March 26th , 2013 9:56 am Leave a comment

Riverfront tax district touted as business lure

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Properties along the Watauga River in Elizabethton, once the center of industry for the area, could see a second era of economic prosperity if local development groups can entice businesses to move there.

Photo contributedOfficials have announced that two old North American Rayon buildings — the old power house and the polyester building — will be razed to prepare the land for potential development.

Photo contributed
City Director of Planning and Development Jon Hartman said Monday that the proposal of a new TIF district has already sparked developers’ interest in properties along the Watauga River, most notably the former North American Rayon building.

At Monday’s Carter County Tomorrow meeting, Elizabethton’s director of planning and development presented a plan to help pay for upgrades in the Riverfront District that he said will help to convince prospective tenants to relocate.

“Basically what we’re looking at doing is creating a tax increment financing district,” the city’s Jon Hartman told the economic board. “That way we can make improvements within the district without raising taxes on the city residents.”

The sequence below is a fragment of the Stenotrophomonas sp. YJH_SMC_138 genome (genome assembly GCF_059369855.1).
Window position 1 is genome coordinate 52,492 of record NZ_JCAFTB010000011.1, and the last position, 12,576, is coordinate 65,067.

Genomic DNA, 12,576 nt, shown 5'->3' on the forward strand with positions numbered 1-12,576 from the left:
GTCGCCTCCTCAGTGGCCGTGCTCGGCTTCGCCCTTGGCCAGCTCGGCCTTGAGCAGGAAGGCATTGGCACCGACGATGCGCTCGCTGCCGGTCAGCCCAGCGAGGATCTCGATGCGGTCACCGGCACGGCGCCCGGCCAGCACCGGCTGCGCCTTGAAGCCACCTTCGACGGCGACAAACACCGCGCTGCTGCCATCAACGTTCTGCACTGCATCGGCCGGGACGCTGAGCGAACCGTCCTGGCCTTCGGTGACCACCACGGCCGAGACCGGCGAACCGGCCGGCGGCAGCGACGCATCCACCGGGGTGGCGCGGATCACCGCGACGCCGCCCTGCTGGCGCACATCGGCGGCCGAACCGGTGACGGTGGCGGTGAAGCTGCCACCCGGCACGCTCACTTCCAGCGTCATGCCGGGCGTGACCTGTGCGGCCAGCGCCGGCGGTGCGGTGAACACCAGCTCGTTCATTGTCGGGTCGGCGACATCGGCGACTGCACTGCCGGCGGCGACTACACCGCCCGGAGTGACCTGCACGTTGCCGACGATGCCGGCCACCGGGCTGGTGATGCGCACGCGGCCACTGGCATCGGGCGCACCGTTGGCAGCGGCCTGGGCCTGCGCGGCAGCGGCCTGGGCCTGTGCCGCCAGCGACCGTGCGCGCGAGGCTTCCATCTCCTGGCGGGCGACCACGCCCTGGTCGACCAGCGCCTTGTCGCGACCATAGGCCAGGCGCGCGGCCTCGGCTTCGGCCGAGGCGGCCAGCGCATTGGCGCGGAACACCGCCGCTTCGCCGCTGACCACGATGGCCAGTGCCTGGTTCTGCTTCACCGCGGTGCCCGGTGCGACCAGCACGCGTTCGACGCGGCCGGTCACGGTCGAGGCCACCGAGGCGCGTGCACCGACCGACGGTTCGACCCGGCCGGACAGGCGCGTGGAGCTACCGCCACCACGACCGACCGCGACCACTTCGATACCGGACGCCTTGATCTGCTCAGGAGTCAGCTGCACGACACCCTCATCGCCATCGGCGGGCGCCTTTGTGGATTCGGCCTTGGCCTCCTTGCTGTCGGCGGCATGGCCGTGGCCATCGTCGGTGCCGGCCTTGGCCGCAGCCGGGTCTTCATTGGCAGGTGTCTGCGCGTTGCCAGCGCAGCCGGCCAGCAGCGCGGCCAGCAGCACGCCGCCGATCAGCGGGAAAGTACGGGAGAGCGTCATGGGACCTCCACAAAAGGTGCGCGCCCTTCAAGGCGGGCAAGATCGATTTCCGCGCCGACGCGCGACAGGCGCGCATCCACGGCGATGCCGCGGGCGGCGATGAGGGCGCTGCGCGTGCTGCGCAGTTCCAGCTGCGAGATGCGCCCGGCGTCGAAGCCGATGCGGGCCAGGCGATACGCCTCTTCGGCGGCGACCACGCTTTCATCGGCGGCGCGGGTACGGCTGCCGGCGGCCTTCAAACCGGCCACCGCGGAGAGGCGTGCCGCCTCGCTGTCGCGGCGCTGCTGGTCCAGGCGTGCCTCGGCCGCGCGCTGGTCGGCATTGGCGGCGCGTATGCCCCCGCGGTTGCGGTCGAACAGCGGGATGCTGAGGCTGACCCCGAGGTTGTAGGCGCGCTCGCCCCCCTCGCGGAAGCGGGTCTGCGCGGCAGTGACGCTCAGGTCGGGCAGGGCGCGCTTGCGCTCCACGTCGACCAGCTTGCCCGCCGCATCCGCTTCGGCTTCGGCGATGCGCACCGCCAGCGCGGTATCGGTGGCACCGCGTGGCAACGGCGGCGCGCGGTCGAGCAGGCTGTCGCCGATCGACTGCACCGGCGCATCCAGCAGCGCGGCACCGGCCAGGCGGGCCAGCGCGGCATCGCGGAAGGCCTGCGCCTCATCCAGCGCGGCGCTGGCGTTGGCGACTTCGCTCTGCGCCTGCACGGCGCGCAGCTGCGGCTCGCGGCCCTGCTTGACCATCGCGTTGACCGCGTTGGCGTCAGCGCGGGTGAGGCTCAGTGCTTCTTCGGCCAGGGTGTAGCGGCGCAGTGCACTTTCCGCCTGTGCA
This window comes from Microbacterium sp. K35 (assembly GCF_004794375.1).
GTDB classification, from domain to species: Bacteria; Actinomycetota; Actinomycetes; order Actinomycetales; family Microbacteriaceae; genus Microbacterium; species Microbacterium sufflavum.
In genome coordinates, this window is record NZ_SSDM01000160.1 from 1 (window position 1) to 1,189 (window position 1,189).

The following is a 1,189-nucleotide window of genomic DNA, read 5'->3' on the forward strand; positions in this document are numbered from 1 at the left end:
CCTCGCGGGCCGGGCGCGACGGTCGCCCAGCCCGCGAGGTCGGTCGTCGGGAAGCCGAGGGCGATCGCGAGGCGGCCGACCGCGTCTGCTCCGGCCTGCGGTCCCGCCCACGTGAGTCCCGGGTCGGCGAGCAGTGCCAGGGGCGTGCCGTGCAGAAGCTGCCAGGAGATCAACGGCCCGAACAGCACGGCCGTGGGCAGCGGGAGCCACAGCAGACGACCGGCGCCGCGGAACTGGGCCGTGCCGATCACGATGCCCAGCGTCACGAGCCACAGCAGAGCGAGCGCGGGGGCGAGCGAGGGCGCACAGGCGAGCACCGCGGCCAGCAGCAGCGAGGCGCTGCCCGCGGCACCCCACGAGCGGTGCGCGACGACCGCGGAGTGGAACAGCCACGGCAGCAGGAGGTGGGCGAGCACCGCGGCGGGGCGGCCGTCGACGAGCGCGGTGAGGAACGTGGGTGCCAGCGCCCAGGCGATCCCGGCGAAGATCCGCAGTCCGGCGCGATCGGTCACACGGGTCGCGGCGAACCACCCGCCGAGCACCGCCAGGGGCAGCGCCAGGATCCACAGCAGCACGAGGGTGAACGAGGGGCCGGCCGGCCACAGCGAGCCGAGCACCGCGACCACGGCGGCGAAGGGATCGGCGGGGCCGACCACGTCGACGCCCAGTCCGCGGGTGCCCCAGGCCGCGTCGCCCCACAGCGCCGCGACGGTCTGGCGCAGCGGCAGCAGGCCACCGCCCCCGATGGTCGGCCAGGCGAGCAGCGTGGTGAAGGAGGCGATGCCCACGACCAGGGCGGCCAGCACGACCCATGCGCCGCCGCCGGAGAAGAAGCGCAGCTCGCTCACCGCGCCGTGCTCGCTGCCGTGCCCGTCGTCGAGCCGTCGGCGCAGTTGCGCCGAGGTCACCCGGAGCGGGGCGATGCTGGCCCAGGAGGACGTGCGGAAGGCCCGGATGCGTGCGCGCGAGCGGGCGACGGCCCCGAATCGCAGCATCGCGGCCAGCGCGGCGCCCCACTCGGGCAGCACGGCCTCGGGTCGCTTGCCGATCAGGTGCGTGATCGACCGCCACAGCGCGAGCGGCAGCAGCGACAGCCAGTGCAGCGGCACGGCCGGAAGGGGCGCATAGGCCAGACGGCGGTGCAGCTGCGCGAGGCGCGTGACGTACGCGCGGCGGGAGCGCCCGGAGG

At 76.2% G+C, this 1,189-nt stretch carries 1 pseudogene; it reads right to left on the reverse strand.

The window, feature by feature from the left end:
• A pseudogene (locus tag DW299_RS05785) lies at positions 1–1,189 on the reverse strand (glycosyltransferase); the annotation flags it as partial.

The tax increment financing district, or TIF, would extend from Sycamore Shoals Hospital in the west to Mill Street in the east and from Elk Avenue north to the river, and would include the industrial park on Cherokee Park Drive and the two dilapidated buildings that once housed portions of the North American Rayon Corp. and Bemberg operations.

A TIF is used to set aside revenue brought in by the increase in property values as development occurs in the district.

Once approved by the Elizabethton City Council, taxes collected by the city on those properties would be capped at a certain value.

When the properties grow in value because of investment, the additional revenue would be held in a special account to help pay for infrastructure improvements or other incentives to business.

“We may be able to use that money to build frontage roads to help the traffic flow or help private developers make improvement to their property,” Hartman said. “The North American Rayon site has been classified as a brownfield because of the industrial activity there; some of that could be used to help pay for mitigation rather than put it completely on the developer.”

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